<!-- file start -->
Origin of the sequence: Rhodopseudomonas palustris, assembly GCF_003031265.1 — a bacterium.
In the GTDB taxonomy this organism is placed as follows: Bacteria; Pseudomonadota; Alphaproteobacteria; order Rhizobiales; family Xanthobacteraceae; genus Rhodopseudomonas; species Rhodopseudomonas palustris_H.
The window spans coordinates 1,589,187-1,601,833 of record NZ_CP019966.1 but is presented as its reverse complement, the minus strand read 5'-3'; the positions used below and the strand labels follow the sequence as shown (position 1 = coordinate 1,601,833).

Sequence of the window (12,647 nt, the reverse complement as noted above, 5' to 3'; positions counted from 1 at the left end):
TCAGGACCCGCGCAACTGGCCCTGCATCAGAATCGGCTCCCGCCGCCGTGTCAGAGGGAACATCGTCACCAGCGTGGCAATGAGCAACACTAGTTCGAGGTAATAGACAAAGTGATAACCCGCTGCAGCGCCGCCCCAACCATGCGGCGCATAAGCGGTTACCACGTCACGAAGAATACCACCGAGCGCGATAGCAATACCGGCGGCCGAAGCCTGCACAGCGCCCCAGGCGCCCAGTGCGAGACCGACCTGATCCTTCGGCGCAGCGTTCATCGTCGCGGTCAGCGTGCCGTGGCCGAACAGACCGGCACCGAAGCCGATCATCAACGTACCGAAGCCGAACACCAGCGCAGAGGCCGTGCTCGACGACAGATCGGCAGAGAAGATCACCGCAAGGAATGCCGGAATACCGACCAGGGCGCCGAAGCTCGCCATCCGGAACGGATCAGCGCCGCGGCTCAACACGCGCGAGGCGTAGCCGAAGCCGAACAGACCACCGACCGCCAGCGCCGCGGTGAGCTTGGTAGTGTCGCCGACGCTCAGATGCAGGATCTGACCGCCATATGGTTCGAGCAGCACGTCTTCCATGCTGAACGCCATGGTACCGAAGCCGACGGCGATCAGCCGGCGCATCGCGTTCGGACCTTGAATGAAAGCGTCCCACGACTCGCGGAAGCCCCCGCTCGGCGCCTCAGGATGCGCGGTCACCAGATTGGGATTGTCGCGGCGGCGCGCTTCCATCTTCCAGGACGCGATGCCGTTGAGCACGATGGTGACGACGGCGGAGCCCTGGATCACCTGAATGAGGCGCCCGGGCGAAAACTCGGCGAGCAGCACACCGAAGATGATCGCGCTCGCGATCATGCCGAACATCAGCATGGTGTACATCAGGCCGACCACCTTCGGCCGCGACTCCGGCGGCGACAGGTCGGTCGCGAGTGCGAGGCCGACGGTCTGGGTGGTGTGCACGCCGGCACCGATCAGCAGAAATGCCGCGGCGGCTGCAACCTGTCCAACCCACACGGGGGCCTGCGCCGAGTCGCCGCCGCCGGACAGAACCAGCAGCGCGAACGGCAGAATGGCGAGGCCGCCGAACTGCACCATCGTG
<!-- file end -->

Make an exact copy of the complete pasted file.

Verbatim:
Origin of the sequence: Rhodopseudomonas palustris, assembly GCF_003031265.1 — a bacterium.
In the GTDB taxonomy this organism is placed as follows: Bacteria; Pseudomonadota; Alphaproteobacteria; order Rhizobiales; family Xanthobacteraceae; genus Rhodopseudomonas; species Rhodopseudomonas palustris_H.
The window spans coordinates 1,589,187-1,601,833 of record NZ_CP019966.1 but is presented as its reverse complement, the minus strand read 5'-3'; the positions used below and the strand labels follow the sequence as shown (position 1 = coordinate 1,601,833).

Sequence of the window (12,647 nt, the reverse complement as noted above, 5' to 3'; positions counted from 1 at the left end):
TCAGGACCCGCGCAACTGGCCCTGCATCAGAATCGGCTCCCGCCGCCGTGTCAGAGGGAACATCGTCACCAGCGTGGCAATGAGCAACACTAGTTCGAGGTAATAGACAAAGTGATAACCCGCTGCAGCGCCGCCCCAACCATGCGGCGCATAAGCGGTTACCACGTCACGAAGAATACCACCGAGCGCGATAGCAATACCGGCGGCCGAAGCCTGCACAGCGCCCCAGGCGCCCAGTGCGAGACCGACCTGATCCTTCGGCGCAGCGTTCATCGTCGCGGTCAGCGTGCCGTGGCCGAACAGACCGGCACCGAAGCCGATCATCAACGTACCGAAGCCGAACACCAGCGCAGAGGCCGTGCTCGACGACAGATCGGCAGAGAAGATCACCGCAAGGAATGCCGGAATACCGACCAGGGCGCCGAAGCTCGCCATCCGGAACGGATCAGCGCCGCGGCTCAACACGCGCGAGGCGTAGCCGAAGCCGAACAGACCACCGACCGCCAGCGCCGCGGTGAGCTTGGTAGTGTCGCCGACGCTCAGATGCAGGATCTGACCGCCATATGGTTCGAGCAGCACGTCTTCCATGCTGAACGCCATGGTACCGAAGCCGACGGCGATCAGCCGGCGCATCGCGTTCGGACCTTGAATGAAAGCGTCCCACGACTCGCGGAAGCCCCCGCTCGGCGCCTCAGGATGCGCGGTCACCAGATTGGGATTGTCGCGGCGGCGCGCTTCCATCTTCCAGGACGCGATGCCGTTGAGCACGATGGTGACGACGGCGGAGCCCTGGATCACCTGAATGAGGCGCCCGGGCGAAAACTCGGCGAGCAGCACACCGAAGATGATCGCGCTCGCGATCATGCCGAACATCAGCATGGTGTACATCAGGCCGACCACCTTCGGCCGCGACTCCGGCGGCGACAGGTCGGTCGCGAGTGCGAGGCCGACGGTCTGGGTGGTGTGCACGCCGGCACCGATCAGCAGAAATGCCGCGGCGGCTGCAACCTGTCCAACCCACACGGGGGCCTGCGCCGAGTCGCCGCCGCCGGACAGAACCAGCAGCGCGAACGGCAGAATGGCGAGGCCGCCGAACTGCACCATCGTG